July 20--Theme parks have heavily promoted merchandise for years, but with its new expansion of the Wizarding World of Harry Potter, Universal Orlando has gone a step further.
It has based an entire new area on a fictional shopping district called Diagon Alley, the street in the Potter series where wizards buy wands, robes and quills.
The meticulously re-created version that opened this month at Universal Studios Florida is a sort of magical-themed shopping complex. It has just one ride but includes nine shops, a restaurant, an ice cream parlor and a photography studio.
"Any part of the story you love is in there to buy," said Jim Hill, an industry blogger and editor of JimHillMedia.com. "It's just nuts. It's heavily retail-tainment."
Not everyone is a fan, however.
Travel writer Arthur Frommer has bashed both Harry Potter lands for their commercialism. Frommer recently visited the original Wizarding World, which opened in 2010 at Universal's Islands of Adventure.
Though he hadn't yet visited Diagon Alley, "I have heard enough about its workings and policies to be absolutely certain that Universal has again been motivated by the most crass and selfish urges," Frommer wrote in a blog post this month. "The great majority of the structures will be stores and shops, and the potential for spending is apparently several hundred dollars."
Through a spokeswoman, Universal declined to comment.
Steve Kirn, executive director of the University of Florida's David F. Miller Center for Retailing Education and Research, views Diagon Alley less cynically than Frommer. Buying souvenirs is an integral part of visiting a theme park, Kirn said, letting tourists "take with them part of the experience they had there."
Indeed, many guests seem to find the shopping area enchanting. They have eagerly bought items such as $7 "U-No-Poo" candies, $17 Gryffindor wallets and $240 Bellatrix Lestrange dresses.
The excitement of immersing herself in Harry Potter's world cast a spell over Hillary Hawkes of Ann Arbor, Mich. She purchased a $15 Pygmy Puff at the Magical Menagerie stuffed animal shop and planned to spend about $100 more.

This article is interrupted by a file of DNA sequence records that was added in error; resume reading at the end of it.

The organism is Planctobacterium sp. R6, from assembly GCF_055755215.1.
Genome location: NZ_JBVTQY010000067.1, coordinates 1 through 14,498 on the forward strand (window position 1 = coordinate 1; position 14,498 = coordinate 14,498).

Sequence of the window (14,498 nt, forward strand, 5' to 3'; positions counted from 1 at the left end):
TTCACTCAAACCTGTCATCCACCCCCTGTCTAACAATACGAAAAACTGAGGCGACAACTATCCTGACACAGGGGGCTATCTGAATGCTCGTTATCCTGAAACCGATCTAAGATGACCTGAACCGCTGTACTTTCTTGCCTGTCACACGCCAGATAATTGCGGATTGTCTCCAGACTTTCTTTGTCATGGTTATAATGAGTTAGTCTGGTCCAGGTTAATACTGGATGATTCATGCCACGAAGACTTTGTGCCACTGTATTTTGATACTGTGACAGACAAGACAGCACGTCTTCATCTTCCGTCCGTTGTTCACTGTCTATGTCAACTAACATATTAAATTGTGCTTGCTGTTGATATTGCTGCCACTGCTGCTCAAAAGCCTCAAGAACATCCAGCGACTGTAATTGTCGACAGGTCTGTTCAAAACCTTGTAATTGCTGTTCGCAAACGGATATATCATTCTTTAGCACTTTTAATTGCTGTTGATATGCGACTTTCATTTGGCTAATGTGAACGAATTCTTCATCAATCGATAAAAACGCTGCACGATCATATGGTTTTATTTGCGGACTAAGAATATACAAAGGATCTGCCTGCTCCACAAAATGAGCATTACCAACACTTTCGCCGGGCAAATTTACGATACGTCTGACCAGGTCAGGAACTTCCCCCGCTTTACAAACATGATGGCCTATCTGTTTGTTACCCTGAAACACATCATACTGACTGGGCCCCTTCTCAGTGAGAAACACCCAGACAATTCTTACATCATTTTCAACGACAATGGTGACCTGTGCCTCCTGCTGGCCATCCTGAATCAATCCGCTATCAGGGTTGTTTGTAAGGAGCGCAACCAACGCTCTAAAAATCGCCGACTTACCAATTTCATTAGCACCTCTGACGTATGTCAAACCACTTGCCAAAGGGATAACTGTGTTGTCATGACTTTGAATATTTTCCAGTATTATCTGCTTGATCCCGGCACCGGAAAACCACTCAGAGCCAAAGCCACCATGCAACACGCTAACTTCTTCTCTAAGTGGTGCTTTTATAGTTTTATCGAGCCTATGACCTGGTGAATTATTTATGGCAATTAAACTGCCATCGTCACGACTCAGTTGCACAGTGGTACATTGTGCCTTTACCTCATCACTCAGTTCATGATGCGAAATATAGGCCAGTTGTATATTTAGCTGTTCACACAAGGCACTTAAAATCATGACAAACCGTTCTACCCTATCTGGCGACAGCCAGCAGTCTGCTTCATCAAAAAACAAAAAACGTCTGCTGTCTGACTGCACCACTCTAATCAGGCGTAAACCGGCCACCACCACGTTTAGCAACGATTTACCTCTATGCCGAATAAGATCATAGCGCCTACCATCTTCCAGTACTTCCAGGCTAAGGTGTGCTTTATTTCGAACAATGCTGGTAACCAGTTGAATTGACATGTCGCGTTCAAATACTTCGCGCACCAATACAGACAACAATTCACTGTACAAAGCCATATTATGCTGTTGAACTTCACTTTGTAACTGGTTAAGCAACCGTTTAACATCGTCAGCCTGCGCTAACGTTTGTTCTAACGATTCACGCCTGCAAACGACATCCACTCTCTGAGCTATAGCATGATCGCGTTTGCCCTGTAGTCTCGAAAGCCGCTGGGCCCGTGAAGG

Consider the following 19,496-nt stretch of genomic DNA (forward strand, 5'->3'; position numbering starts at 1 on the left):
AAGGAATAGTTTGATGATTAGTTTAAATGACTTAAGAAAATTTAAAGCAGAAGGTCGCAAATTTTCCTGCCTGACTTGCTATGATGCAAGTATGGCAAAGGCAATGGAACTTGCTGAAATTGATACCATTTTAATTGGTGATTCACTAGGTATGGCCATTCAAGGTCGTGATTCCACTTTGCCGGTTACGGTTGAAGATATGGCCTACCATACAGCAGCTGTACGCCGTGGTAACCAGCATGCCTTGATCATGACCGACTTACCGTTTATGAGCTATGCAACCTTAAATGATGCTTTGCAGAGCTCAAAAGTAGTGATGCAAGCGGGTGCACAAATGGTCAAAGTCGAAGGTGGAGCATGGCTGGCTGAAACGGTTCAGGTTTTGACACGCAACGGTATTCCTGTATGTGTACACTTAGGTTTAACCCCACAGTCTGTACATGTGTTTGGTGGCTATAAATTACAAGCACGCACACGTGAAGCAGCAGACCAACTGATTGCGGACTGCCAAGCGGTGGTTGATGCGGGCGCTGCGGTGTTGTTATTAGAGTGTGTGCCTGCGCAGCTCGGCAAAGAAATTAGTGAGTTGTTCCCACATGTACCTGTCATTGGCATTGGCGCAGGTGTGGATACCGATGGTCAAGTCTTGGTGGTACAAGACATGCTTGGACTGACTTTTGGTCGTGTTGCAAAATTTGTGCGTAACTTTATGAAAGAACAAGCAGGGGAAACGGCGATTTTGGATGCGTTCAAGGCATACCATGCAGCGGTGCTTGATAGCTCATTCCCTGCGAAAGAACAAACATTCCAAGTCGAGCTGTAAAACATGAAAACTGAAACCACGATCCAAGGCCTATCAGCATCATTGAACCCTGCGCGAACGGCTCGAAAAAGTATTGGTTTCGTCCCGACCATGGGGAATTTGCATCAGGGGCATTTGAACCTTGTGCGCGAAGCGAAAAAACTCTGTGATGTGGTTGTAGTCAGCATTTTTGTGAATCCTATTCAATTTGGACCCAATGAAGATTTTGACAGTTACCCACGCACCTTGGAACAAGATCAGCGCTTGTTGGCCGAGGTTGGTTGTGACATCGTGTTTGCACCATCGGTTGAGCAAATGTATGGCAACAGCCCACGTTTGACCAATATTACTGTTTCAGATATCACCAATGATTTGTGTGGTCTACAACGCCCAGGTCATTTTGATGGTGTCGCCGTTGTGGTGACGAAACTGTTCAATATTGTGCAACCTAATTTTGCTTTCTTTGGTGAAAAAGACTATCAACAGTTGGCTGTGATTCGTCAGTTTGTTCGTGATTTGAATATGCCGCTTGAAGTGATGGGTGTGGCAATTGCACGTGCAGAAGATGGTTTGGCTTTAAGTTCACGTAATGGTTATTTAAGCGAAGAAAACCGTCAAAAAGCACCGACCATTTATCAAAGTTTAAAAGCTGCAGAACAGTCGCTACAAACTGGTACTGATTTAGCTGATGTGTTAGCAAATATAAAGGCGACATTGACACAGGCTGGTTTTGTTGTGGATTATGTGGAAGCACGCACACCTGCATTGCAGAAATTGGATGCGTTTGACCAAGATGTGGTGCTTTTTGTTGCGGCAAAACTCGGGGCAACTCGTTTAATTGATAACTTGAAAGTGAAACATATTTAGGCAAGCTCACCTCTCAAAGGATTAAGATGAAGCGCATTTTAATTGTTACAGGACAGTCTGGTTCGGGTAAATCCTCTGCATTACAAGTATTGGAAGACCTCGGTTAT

"I want to take it home with me, a tangible item," Hawkes said.
Then she and her 5-year-old daughter Caroline headed off to a "naming ceremony" at nearby Weasleys' Wizard Wheezes. A clerk asked Caroline what she wanted to call her pet, then rang a bell and announced the creature's new owner and name -- Fluffy.
A similar shop called Zonko's opened originally in the first Harry Potter land, but closed there and was incorporated into the new Weasleys'.
Some of what Diagon Alley does expands on ideas from the original Wizarding World, now known as Hogsmeade. That area has three rides and includes five shops and a restaurant.
Hogsmeade sold wands in 2010 that cost $29 then and sell for $35 now. For Diagon Alley, Universal created new interactive ones for $45. The upgraded wands can cast "spells" throughout the park, such as lighting chandeliers and making marionettes dance.
Butterbeer, a staple for wizards, was brought to life as a sweet beverage at Hogsmeade. Diagon Alley now sells butterbeer in ice cream form. It costs $4.99 for a cup and $10.99 in a souvenir glass.
Diagon Alley also has a money exchange, where visitors can talk to animatronic goblins, buy commemorative coins for $35 and trade their Muggle money for Wizarding Bank Notes they can redeem around Universal.
Many stores have indoor queues that provide their own entertainment. A line to get into the Madam Malkin's Robes for All Occasions store winds through Eeylops Owl Emporium. It's not a real store, but visitors can see animatronic owls blink and flap their wings in cages overhead there. Stores also have faux second stories that store merchandise, both real goods and props.
Souvenir photos have taken some unusual twists in Diagon Alley, too.
In a photography studio called Shutterbutton's, $80 DVD packages show tourists in various Potter scenes. The DVD scenes resemble pages a photo album featuring Potter-style moving pictures.
Because of their entertaining nature, the shops attract many browsers as well.
Kristian Maldonado of Deltona and his girlfriend Victoria Correa took selfies in $110 robes but didn't plan to buy one -- that day, at least.
"Eventually we'll get one," Correa said. "He's getting me one soon."
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